The monument consists of a late-fifteenth-century tower-house of L-shaped plan and of fine ashlar construction. It stands at the north-eastern corner of a courtyard of buildings. The tower was modified in 1635, when larger windows were inserted to light the hall, when that date was inscribed on one of the lintels.The castle was the principal residence of the Stewarts of Rosyth, to whom the barony was confirmed in 1428; the family became extinct in the late seventeenth-century.
The courtyard is of mainly sixteenth- and seventeenth-century date, and was originally entirely enclosed by ranges of buildings. Of the courtyard ranges parts of those on the north and west sides still stand to a considerable height, while the lower walls of the east and south ranges have been located by excavation. The entrance to the courtyard was through a small salient gatehouse in the north range, immediately adjacent to the tower-house; associated with the heraldic panels above the gateway is the date 1561.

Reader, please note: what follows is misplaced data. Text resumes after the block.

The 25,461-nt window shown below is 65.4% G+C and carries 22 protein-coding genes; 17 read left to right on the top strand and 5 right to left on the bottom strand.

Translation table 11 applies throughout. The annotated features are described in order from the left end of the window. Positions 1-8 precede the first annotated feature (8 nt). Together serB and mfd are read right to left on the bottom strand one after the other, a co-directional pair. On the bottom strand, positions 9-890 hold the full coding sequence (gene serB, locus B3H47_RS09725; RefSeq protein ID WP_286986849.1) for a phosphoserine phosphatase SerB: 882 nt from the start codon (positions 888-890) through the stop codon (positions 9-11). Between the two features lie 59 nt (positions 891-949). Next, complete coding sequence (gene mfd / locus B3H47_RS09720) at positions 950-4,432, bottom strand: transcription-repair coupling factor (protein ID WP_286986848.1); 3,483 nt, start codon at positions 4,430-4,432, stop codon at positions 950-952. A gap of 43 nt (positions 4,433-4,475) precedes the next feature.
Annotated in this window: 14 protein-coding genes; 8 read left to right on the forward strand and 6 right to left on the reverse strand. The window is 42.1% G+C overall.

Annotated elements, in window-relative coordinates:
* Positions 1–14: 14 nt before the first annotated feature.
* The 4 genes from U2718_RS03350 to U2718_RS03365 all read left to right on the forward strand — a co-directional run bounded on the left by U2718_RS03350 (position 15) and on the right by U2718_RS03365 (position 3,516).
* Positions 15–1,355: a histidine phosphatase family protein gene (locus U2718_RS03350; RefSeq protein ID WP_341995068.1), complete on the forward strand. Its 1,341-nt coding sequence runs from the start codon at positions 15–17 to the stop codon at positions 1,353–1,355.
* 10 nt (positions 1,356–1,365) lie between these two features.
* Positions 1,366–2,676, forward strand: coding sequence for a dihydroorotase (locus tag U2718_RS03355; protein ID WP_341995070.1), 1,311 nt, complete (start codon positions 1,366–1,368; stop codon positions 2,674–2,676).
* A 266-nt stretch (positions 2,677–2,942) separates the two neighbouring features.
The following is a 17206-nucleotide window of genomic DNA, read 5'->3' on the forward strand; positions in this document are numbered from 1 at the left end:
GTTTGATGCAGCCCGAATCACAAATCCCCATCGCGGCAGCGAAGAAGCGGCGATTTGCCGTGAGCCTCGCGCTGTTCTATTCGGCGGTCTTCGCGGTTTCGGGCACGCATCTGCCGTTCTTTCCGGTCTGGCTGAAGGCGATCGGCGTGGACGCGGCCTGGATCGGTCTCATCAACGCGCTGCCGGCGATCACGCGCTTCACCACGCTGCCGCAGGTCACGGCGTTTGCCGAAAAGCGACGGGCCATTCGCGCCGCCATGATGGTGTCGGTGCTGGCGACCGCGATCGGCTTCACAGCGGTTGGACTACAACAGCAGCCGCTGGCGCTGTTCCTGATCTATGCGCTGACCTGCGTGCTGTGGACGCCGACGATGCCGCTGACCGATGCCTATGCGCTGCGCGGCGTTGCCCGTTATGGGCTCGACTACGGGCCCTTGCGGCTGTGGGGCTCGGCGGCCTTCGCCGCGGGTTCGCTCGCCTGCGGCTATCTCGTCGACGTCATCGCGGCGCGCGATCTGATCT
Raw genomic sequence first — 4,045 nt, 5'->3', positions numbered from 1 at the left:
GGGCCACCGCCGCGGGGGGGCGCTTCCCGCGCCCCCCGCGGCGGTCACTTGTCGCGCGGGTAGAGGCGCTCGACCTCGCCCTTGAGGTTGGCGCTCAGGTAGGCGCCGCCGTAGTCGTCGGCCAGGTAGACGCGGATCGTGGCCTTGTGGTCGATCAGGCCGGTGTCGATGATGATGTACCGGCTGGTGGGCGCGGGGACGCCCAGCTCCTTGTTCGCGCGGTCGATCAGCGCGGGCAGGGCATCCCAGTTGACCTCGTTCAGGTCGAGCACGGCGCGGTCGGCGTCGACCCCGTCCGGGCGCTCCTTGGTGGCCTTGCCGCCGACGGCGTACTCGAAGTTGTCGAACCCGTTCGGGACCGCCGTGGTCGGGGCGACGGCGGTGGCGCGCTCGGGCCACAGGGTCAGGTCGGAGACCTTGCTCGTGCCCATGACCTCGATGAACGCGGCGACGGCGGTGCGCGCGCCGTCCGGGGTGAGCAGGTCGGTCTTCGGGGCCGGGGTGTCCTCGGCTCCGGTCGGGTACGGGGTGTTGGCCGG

The castle originally stood on a rocky tidal promontory off the north shore of the Firth of Forth, and it is likely there were extensive ancillary buildings on the mainland, of which the dovecot is the only relic. The castle is now surrounded by the reclaimed land of the naval dockyard.
The area to be scheduled includes the quadrilateral area that has been in the care of Historic Scotland and its predecessors since 1928, defined (in the imperial units at use in the time) as extending 51 feet out from the north side of the castle and 49 feet out from the east. The boundary on the west side is defined by the pavement flanking the road on that side, which is 21 feet from the north-west corner and 11 feet from the south-west corner. The area is marked in red on the accompanying map.